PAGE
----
Chowder was probably invented in Newfoundland by early French-and-English-speaking colonists, and because of this French influence, it is thought that the word developed from French chaudiere, which described a kind of large pot. This is from the Latin word caldaria, also "cooking pot", which is from the earlier Latin word caldarium, which meant "hot bath" and makes sense if you understand cooking as the process of giving your ingredients a very hot bath. This is from an even earlier Latin word, which was alternatively spelled caldus and calidus and meant "hot". As we go further back, linguists reconstruct caldus as being from the Proto-Italic term kaleo, which stems from Proto-Indo-European kelh, still meaning "hot". Once chaudiere was adopted to denote the soup, awesome New England accents altered it so the ch became hard and the ending took on its current form.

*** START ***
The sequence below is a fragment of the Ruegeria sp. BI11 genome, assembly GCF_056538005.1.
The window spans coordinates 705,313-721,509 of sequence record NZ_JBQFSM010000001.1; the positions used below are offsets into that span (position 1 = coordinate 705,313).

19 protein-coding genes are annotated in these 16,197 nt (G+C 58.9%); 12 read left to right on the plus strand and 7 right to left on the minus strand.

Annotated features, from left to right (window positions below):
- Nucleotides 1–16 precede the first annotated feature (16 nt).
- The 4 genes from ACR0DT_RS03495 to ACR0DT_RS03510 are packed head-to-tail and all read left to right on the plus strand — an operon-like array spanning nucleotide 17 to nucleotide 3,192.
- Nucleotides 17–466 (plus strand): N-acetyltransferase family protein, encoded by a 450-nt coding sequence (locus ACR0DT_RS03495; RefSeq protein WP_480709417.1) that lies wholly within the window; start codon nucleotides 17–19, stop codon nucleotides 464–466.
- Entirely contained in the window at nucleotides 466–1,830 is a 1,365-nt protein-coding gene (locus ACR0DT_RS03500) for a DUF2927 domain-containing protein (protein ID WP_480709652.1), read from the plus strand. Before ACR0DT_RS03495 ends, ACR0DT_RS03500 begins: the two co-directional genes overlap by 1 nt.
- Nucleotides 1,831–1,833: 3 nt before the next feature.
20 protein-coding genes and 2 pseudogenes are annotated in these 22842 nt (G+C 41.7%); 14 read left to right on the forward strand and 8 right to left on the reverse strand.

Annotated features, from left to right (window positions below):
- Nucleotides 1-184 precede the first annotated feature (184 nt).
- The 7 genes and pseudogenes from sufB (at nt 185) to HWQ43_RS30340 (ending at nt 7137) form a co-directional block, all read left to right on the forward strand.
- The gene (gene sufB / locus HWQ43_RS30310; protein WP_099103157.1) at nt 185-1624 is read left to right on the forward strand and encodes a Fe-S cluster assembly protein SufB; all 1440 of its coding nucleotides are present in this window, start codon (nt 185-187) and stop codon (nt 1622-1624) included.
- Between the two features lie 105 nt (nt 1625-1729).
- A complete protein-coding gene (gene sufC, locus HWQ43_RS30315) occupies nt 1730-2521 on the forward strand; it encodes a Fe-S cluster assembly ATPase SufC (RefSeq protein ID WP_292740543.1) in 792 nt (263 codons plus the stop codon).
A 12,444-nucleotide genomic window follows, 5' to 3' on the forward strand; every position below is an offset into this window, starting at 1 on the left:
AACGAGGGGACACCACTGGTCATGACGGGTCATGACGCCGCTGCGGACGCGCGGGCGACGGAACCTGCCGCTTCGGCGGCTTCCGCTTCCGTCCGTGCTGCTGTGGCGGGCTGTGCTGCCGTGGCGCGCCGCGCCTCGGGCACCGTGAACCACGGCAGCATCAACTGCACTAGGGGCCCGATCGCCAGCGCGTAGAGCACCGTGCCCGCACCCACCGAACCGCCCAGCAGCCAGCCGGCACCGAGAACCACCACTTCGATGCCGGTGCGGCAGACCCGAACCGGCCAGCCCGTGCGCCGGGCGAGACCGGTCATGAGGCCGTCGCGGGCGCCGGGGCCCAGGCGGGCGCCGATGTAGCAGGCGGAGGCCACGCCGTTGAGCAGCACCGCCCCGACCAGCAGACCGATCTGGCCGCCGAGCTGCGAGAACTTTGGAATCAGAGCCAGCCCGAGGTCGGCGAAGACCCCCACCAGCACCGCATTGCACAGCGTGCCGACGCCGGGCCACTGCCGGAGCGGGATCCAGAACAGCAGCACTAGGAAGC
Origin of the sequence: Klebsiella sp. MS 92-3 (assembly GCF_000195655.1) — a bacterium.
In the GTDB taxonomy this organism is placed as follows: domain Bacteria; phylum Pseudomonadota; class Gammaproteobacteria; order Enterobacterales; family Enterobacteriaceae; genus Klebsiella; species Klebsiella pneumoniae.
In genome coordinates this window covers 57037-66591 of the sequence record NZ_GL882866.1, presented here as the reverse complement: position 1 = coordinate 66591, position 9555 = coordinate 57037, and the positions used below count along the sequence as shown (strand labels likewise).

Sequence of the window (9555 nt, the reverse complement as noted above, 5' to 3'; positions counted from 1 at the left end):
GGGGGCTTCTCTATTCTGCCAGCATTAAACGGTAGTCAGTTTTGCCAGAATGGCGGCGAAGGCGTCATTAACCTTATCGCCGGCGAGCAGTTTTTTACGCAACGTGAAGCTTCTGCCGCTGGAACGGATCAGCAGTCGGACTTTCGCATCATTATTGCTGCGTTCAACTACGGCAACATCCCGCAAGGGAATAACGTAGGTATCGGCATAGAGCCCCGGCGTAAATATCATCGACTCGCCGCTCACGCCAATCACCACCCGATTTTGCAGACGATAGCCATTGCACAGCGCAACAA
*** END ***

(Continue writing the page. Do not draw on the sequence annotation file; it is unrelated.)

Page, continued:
Adam Aleksic, a leading contender for valedictorian of his high school, is a 210-month-old boy with disturbing interests in etymology, vexillology, geography, and law. Adam would like to one day visit Tajikistan and probably isn't spying for the Kyrgyz government.
The Etymology Nerd